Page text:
Who knew that there was a conference about Hacking Sales? Aaron Ross gave a presentation about "five fatal mistakes that companies can avoid that will boost their sales." One: Pick a Niche!!! How many times have I said that? You cannot afford to advertise to everyone and you cannot be everything to everyone -- otherwise it is about price.
What value do you bring to what subset of the marketplace? Target them. [What is your Elevator Pitch? Do the exercise.]
Who are your most valuable or profitable customers? Who has the highest lifetime value? Simple: Get more of them. On the flip side: who is your least profitable customer? Fire them - and stop duplicating them!
Remember that you don't need Everyone as a Customer. You need 1000 or 2000 or 5000 that can afford to pay you enough to make it profitable. The problem most people have with marketing is saying that some people just aren't a good fit. Learn to dis-qualify faster, so you can spend the limited amount of time and attention that you have with the most qualified prospects you can find (or who find you).
"Fatal sales mistake #3: Using Jargon and buzzwords". Trying to rank for UC or unified communications or hosted pbx is a waste of time. That isn't what people search for. Talk to your customers to find out what they do search for. Google analytics just shut off the organic search help feature so you will have to add a widget to get this info from your website visitors. (Look at Lijit.)
"A VP of sales at a startup should be willing to do sales themselves!" Any sales manager for an SMB should still be selling. Even a director of sales. Everyone needs to be selling -- pulling in revenue -- there are salaries to pay.
Cold Calling is Dying and Prospecting is Expensive. Sure. It would be great if all leads were inbound. It would be great if all it took was a fancy website, some old fashioned marketing and word-of-mouth to ring that phone with orders. It doesn't work that way, except for Amazon and Wal-Mart. The rest of us - K-Mart, Sears, JC Penney, Barnes & Noble, Best Buy, Winn-Dixie and so many more including you - need to design and turn on a marketing plan that gets executed on weekly. There has to be a Sales Plan as well. That Sales Plan has to include some social elements, networking, working referrals actively and customer retention. Customer Experience is something that salespeople need to be aware of and get feedback on.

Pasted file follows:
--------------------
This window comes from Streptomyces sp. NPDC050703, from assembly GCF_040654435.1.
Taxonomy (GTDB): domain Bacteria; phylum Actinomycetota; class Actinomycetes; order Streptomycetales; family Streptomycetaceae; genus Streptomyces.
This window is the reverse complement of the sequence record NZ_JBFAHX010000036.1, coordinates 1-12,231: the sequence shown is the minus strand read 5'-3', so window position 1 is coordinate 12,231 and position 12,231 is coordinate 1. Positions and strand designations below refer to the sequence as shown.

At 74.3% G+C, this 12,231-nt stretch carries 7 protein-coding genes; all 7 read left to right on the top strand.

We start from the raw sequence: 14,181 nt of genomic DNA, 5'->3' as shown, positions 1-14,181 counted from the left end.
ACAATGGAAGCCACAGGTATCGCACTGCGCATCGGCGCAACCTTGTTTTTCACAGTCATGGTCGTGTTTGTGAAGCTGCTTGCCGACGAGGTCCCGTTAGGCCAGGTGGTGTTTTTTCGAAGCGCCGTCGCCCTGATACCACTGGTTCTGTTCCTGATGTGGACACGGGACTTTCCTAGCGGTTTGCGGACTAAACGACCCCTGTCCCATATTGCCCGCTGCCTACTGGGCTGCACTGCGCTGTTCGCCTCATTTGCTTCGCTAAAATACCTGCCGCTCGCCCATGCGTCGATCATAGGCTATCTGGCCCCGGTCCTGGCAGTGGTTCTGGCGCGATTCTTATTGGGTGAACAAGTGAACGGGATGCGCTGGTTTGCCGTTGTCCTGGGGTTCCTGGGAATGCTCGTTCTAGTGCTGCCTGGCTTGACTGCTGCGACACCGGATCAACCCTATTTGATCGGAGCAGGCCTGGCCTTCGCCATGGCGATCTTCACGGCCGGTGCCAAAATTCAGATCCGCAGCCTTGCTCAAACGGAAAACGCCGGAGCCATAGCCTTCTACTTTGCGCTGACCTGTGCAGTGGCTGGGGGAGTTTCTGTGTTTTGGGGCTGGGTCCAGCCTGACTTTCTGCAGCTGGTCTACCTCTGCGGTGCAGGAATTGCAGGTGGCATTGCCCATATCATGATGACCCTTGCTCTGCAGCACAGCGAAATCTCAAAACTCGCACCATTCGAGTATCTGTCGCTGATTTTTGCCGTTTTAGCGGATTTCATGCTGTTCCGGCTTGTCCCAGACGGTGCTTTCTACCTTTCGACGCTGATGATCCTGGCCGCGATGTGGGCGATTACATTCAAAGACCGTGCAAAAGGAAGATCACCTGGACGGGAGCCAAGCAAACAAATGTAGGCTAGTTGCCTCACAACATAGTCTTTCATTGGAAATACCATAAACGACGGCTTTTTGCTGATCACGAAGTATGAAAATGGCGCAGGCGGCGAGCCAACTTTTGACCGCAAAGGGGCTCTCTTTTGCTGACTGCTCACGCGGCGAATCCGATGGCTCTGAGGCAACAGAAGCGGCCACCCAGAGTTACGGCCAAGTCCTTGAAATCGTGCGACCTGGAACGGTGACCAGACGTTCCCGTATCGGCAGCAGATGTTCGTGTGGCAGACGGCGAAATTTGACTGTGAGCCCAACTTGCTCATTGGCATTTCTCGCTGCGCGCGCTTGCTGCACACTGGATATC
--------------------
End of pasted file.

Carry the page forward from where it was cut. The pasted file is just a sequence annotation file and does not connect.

Personally, I think cold calling isn't dead - it is harder and more expensive, but most people that do it are lazy, use robo-callers, no script, wing it badly and don't understand what they are doing. What is the goal of that call? get help. "It takes 6.25 hours to set a single appointment," says Jasper from taskus.
Email marketing is still king. It is about the list, the headline, the call to action, the offer - and most of all the value! Not every email is about you, your service and what they should buy. Some emails have to be just about providing value to your customers. If you are confused on this point - if your brow creased - you are NOT providing any value in your email. Stop! Now!
Retaining customers and growing wallet share of your customers is a huge part of profitability. You retain and grow by excellent customer service. Fanatical support.
One other twist on this is to examine your service to see if it is Remarkable or Awesome. If not, how can you make it so?
An interesting article about website metrics. However, don't get hung up on metrics. Be customer-centric. It's about the story, the searchability, and the progression. Huh? I know. The website copy is about the story that you are telling the prospect. The story that has to capture their attention in 6 seconds. And that Google's robots can find and want to index. Then it is about stepping the website visitor through the sales process - from interest to what do you want them to do next? Sign up for a newsletter, call you, join a webinar, get a white paper, what action?
And finally: how do they contact you NOW?!
It's about The Customers! See here.
More growth hacking.
Post a Comment